Boyd signs three-year extension with Argos

Argos running back Cory Boyd signs autographs at the Canadian International Auto Show on Feb. 21,...

Argos running back Cory Boyd signs autographs at the Canadian International Auto Show on Feb. 21, 2011. (MARK O'NEILL/QMI Agency)

BILL LANKHOF, QMI Agency

, Last Updated: 2:06 PM ET

TORONTO - Cory Boyd has never before in his 25 years had a place to love, and be loved.

The constants in life have been violence, rejection and poverty. Born in the slums of Orange, New Jersey, he watched his mother die in prison before the drugs could get her.

He has been both a school-boy bully, and bullied, and he has felt the icy grip of depression.

Then, came the Toronto Argonauts, and a second chance as a professional football player. In the process, he may have found something much more precious — a home.

Monday, Boyd turned a stellar rookie season as the second-leading rusher in the CFL into a three-year contract extension with the Argos.

Some will suggest that the Argonauts got him cheap, something approaching six figures per season. But coming from nothing, this is the first time that Boyd has a least felt like he is in the money.

“When I came here I had one American dollar. Now I have a lot more to be grateful for and to look forward to,” Boyd said. “I won’t have to worry about the outside things: Where I’m living, how I’m going to eat, if I can save enough money to stay here in the off-season. Off the field will be easier.”

Nothing has ever been easy for Boyd. Selected by Tampa in the NFL draft, he got into a fight with the club’s No. 1 draft pick in 2008. Shortly after, he was cut. There was one game with Denver in 2009 before getting dusted.

“I had my chances. I wasn’t humble at the time. I didn’t know what I was getting into and I blew it. I honestly blew it,” he said.

It didn’t look like it would work out in Toronto either when a concussion sidelined him in training camp. His agent ducked out on him. Boyd returned only because coach Jim Barker thought he was worth a second look. Boyd became the first Argos running back since Michael Jenkins in 2001 to be named a CFL all-star.

But off the field, it was a season of inner turmoil. He played for less than $50,000. “Sleeping on people’s air mattresses and couches wasn’t really healthy.” Hardly the life of a superstar.

“I was looking at my paycheque and wasn’t really happy with it. I didn’t know about the taxes.” He and a couple teammates were paying $2,650 to rent a home. “I didn’t cook and I had to eat ... cable, hydro, over the season that’s pretty much where the rest of my money went and I was trying to save money to stay (in Toronto) in the off-season.”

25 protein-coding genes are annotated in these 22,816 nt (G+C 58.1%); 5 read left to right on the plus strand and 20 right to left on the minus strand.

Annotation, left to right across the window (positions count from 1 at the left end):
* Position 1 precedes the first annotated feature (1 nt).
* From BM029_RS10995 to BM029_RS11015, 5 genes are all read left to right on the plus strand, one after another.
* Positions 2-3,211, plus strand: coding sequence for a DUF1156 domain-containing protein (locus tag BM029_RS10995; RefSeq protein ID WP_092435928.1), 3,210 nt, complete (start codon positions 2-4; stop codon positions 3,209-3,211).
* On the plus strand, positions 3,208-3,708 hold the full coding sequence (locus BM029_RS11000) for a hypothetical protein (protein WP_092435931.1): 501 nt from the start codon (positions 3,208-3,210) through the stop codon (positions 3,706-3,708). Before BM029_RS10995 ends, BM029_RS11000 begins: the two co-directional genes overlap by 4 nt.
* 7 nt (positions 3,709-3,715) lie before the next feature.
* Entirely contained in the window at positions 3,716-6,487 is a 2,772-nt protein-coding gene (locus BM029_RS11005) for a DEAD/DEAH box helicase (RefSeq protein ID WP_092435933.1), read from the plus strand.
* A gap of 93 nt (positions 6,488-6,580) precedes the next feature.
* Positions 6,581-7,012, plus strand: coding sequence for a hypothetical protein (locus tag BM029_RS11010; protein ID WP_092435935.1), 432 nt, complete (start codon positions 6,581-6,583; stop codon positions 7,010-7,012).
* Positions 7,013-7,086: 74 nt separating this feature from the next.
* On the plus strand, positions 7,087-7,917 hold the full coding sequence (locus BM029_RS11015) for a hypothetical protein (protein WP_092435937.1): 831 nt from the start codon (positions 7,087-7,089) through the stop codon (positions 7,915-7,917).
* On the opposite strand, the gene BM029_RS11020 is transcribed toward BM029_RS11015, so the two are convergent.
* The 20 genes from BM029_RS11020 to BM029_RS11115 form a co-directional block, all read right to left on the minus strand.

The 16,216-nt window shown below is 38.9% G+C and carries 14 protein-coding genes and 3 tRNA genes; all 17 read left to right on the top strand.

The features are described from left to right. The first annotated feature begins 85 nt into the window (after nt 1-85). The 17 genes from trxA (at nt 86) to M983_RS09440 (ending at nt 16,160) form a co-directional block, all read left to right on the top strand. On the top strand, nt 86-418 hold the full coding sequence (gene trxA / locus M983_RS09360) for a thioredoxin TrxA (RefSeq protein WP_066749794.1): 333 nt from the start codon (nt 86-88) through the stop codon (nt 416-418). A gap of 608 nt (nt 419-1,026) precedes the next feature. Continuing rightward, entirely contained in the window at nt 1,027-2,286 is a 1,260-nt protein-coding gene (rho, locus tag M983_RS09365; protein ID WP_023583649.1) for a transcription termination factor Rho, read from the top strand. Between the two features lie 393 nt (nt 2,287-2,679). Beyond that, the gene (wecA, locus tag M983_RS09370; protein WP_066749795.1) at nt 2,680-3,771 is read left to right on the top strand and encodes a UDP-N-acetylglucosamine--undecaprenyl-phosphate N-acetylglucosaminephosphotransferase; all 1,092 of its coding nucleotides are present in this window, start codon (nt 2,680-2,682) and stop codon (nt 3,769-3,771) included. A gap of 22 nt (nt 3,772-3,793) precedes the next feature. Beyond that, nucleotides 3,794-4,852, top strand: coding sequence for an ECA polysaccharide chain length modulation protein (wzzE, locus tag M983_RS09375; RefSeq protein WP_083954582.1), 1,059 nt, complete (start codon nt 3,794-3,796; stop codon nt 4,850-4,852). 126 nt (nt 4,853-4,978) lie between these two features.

His weight during the season ballooned from 215 to 240 because he ate mostly cheap junk food. Until Monday, he was never certain of his prospects, even after leading the CFL in yards from scrimmage with 1,722 last year. “It’s been a long winter. I had my ups and downs getting to this point. I’m not where I want to be (financially or professionally) and I’m not breaking the bank but ...”

But, he loves playing for Barker. He talks about becoming part of the community in much the same manner as legendary Argonaut Pinball Clemons, who also came from modest beginnings. “Now that I have this contract, I want people to know that this organization didn’t just help a player, they helped a person get my dignity back.”

His dreams of the NFL likely are dead. He’ll be 30 when his contract expires. But perhaps letting go of such dreams isn’t such a tragedy when Jermaine Coleman shows up at your news conference and calls you his “little brother”; when there’s money to finally buy a decent car and pay the bills.

“NFL? I don’t know what God has for me,” he said, his news conference sprinkled with references to an Almighty presence not named Barker. “As a youngster I always said I wanted to be a professional athlete and that’s what was on TV; the NFL. But there’s always another path.”

As hard-found as it has been to find his path, Boyd believes and prays, it will lead to a Grey Cup in Double Blue; a career emulating Clemons on the field and in the community. Boyd has hooked up with the club’s anti-bullying Huddle Up campaign.

“I feel I’m forgiven now for all my mistakes,” Boyd said. “I feel this is my league. It caters to the way I play. If I tried to go to the NFL ... I probably won’t make it and I’d be back here. I’m loyal to those who are loyal to me. And this organization has been loyal from the beginning and I’d rather stick it out here.”

Boyd has found security, caring, success and a place to call home. You can’t put a price on that.


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